Thanks for the tutorial, very easy to follow!!
Title: Re: Coning a barrel (my way)
Post by: DTCoffin on May 09, 2010, 09:28:10 PM
Having finished my new .54 last fall and finally getting down to sighting it in,I'm considering coning it's muzzle.Is this the tool seen advertised in the magazines?
Title: Re: Coning a barrel (my way)
Post by: smylee grouch on May 10, 2010, 01:02:29 AM
Thanks Ed, that was a very well thought out tutorial and now that I have your tool in hand will be trying it out shortly. Real good idea for hunting guns used in the cold country. Thanks again,    Gary
Title: Re: Coning a barrel (my way)
Post by: Longknife on May 26, 2010, 05:35:03 PM
Gary, hope the tool works out for you. To every one else, yes this is a universal tool and can do all standard calibers between .32 and .75. It makes it much easier to start the ball so you can do away with the short starter. I have never experienced  a decrease in accuracy after coning a muzzle. It can also increase accuracy if you barrel suffers from uneven ramrod wear at the muzzle.  I have not advertized this tool anywhere but this forum...yet.   Ed
Title: Re: Coning a barrel (my way)
Post by: msw on June 12, 2010, 07:58:44 AM
I've used Wood's tools in the past and although they are calibre specific, I have had nothing but fantastic results with them.  All the rifles I've built (with the exception of the first, which the client ((my wife))  specifically didn't want coned) have had the 'treatment' with a Woods tool and i can't say enough good stuff about them.

just one guy's free advice, and no doubt worth every penny!
Title: Re: Coning a barrel (my way)
Post by: bdixon on June 24, 2010, 02:51:56 PM
From what I can gather Ed you should have an area about  1/16 to 1/8 where the rifling has been removed?? Or can this vary from cut to cut?


Brett.
Title: Re: Coning a barrel (my way)
Post by: Longknife on June 25, 2010, 08:06:03 PM
Brett, The Barrel I used in the instructions had .010 rifling and I removed all of it, till I could see the grooves just  starting to polish. I like to ream till the rifling just disappears, this usually takes two 150 grit pads, three cuts each so six passes to remove the rifling, then smooth with 320 , and polish with fine. If you rifling is deeper it may take more cuts, but I suggest you try this first and if it doesn't load easy enough for you then do it again...Shoot straight...LOAD EASY...Ed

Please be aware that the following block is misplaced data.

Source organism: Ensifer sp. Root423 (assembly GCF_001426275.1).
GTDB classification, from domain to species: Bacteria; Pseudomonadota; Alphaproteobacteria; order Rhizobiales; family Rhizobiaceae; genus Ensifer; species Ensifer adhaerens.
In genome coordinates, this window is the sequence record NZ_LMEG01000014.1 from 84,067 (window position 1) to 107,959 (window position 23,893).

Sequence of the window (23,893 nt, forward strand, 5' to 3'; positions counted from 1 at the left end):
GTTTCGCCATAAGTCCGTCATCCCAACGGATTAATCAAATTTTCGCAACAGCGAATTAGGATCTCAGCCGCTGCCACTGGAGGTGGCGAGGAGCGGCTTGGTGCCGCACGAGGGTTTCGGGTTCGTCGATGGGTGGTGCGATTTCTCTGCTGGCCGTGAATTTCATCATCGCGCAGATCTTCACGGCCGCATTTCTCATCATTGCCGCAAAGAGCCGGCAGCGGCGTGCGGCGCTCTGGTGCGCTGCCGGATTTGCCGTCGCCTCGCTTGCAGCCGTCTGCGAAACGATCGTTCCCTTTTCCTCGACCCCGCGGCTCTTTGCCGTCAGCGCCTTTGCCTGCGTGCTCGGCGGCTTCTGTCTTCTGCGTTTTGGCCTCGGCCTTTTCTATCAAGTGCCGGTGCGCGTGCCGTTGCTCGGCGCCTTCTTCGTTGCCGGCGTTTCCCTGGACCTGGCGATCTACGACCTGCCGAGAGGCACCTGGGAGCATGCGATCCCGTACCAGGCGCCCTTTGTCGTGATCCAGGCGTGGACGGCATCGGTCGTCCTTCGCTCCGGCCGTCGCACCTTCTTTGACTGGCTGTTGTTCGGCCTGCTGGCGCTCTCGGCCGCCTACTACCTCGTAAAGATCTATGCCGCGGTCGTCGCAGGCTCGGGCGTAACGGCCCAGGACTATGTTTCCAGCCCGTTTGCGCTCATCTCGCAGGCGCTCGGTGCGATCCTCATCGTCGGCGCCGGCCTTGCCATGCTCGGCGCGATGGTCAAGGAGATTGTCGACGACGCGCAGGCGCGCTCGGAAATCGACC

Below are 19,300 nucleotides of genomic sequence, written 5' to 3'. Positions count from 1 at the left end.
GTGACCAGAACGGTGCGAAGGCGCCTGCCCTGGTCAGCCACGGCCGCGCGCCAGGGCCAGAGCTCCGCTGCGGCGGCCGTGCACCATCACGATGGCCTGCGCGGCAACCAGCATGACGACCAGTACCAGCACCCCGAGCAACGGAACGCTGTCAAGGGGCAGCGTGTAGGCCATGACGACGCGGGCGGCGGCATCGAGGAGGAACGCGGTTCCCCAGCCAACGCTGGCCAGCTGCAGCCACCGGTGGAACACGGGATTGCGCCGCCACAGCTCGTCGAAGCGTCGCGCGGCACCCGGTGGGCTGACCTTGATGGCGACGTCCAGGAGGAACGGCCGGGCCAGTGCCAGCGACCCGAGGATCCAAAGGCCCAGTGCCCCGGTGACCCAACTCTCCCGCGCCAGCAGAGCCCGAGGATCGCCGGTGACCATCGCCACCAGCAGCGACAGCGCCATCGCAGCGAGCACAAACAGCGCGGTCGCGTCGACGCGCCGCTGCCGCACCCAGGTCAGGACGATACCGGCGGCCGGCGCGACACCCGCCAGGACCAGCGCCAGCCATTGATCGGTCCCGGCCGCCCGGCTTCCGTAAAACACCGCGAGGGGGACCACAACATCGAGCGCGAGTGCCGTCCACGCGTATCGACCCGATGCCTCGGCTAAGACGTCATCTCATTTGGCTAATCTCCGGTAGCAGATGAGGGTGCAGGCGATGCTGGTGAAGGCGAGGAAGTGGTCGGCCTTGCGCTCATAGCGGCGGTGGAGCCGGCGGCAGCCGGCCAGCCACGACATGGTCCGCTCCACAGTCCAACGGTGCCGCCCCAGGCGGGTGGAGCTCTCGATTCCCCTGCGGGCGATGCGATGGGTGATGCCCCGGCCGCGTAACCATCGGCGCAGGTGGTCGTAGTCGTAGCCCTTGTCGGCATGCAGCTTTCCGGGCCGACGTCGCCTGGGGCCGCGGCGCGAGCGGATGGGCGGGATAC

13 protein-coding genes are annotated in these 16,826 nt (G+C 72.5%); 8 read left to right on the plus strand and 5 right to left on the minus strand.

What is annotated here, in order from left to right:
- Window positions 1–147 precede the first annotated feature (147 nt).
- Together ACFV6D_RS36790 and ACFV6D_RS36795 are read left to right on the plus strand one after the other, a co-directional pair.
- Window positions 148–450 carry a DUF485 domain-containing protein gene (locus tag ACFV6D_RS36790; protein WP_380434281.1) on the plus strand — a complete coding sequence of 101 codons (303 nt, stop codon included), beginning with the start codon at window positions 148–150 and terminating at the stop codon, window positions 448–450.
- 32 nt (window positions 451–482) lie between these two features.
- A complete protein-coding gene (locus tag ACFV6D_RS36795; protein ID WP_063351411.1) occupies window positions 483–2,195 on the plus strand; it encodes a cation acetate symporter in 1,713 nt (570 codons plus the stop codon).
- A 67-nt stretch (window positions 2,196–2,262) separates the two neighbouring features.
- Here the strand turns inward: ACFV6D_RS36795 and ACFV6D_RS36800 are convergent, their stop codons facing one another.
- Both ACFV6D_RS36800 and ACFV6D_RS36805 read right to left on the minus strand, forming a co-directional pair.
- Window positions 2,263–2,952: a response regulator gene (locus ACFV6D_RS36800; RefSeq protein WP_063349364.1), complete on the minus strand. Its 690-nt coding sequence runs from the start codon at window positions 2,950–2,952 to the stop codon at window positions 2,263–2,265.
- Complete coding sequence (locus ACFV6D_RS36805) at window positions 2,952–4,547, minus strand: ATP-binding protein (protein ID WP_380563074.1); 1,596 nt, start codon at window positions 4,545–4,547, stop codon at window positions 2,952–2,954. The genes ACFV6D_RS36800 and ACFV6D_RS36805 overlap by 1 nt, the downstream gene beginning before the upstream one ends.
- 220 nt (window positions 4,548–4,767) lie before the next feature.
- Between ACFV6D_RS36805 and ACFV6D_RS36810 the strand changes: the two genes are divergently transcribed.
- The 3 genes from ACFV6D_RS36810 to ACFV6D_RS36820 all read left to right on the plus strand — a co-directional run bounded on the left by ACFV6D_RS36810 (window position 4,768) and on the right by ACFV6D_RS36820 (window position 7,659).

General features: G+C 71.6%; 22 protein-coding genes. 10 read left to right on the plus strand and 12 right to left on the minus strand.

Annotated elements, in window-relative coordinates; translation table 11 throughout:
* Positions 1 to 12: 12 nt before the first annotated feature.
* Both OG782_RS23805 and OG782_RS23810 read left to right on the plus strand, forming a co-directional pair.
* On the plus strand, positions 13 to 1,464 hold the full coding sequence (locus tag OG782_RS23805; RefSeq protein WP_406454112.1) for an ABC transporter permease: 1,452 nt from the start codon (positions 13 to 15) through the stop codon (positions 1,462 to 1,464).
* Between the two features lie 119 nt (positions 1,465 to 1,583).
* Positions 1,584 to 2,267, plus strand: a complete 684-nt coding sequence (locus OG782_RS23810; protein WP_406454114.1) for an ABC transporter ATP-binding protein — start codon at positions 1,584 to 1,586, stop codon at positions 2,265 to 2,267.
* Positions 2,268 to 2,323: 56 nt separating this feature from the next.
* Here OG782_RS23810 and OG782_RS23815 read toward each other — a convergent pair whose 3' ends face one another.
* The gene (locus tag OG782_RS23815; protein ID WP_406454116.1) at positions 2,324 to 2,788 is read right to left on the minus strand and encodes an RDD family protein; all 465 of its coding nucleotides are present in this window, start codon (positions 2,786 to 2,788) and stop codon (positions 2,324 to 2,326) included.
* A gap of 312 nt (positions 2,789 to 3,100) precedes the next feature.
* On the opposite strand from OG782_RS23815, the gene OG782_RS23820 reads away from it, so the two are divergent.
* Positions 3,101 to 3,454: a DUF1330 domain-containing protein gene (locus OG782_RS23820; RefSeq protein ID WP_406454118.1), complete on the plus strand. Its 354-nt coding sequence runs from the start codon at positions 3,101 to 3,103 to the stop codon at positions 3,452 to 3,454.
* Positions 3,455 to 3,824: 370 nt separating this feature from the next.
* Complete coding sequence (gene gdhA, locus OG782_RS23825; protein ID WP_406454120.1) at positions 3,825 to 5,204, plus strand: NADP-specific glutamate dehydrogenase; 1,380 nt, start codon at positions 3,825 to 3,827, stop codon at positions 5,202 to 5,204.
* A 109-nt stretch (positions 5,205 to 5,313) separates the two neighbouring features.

Title: Re: Coning a barrel (my way)
Post by: Bert on June 07, 2011, 07:07:14 PM
Hi
would you mind giving the dimensions of the cutter. I would love to make one.
Bert
Title: Re: Coning a barrel (my way)
Post by: Dphariss on June 09, 2011, 04:08:00 AM
Having finished my new .54 last fall and finally getting down to sighting it in,I'm considering coning it's muzzle.Is this the tool seen advertised in the magazines?

Do some load development first to get an accuracy standard should shoot into 1" or less at 50 and less than 1.5 at 100.
Then cone it and test again.
From reports I have read  you may not be pleased.
Dan
Title: Re: Coning a barrel (my way)
Post by: David Rase on June 09, 2011, 08:39:25 PM
Having finished my new .54 last fall and finally getting down to sighting it in,I'm considering coning it's muzzle.Is this the tool seen advertised in the magazines?

Do some load development first to get an accuracy standard should shoot into 1" or less at 50 and less than 1.5 at 100.
Then cone it and test again.
From reports I have read  you may not be pleased.
Dan
If properly coned, I have never seen a barrel lose accuracy.  If not coned correctly, yes, accuracy is lost.  It is all about workmanship.  I have several guns with coned muzzles that I would put up against any crowned muzzle.  Just make sure you don't over cone.  I made that mistake on one of the first barrels I coned.  The ball would roll off the patch and down the bore before I could get it started into the bore.
By the way, great tutorial Ed.
Dave
Title: Re: Coning a barrel (my way)
Post by: Glenn on July 21, 2011, 03:12:40 AM
Longknife ... I appreciate the time you took for the informative and very useful tutorial.  Information and instructions such as this are very useful for the inexperienced such as myself.  I never even seen "coning tools" until I joined this website.
Title: Re: Coning a barrel (my way)
Post by: Ken G on July 21, 2011, 11:44:47 PM
Very nicely done tutorial Ed. I'm sure anyone coning a barrel for the first time will find that very helpful.  I wish you had done that a few years back.  I still remember the fear I felt doing my first one.  
Thanks for taking the time to share.
Ken
Title: Re: Coning a barrel (my way)
Post by: Backwoodsman22 on February 23, 2019, 04:38:00 AM
This is something I would like to do to my rifle, are these still available and if so does anyone know where I can purchase one?
Title: Re: Coning a barrel (my way)
Post by: Kevin Houlihan on February 23, 2019, 05:36:39 AM
 I got mine from Ed Hamberg or Longknife who did the tutorial.  Click on his name (Longknife) and send him a PM, that's what I did.
Kevin
Title: Re: Coning a barrel (my way)
Post by: Longknife on February 25, 2019, 09:59:40 PM
Troy, I have sent you ordering info, Thanks Ed
Title: Re: Coning a barrel (my way)
Post by: Longknife on February 27, 2019, 10:33:09 PM
Anyone interested in my tool can PM me here or e-mail me at my address in my profile. It is listed for sale at following link:

http://americanlongrifles.org/forum/index.php?topic=4330.0
Title: Re: Coning a barrel (my way)
Post by: OldMtnMan on March 01, 2019, 12:03:55 AM
Can you still cut at the muzzle with it coned?
Title: Re: Coning a barrel (my way)
Post by: Backwoodsman22 on March 01, 2019, 02:25:25 AM
Can you still cut at the muzzle with it coned?

Here is a discussion on that.

http://americanlongrifles.org/forum/index.php?topic=15497.0
Title: Re: Coning a barrel (my way)
Post by: OldMtnMan on March 01, 2019, 03:37:18 AM
Ok. thanks.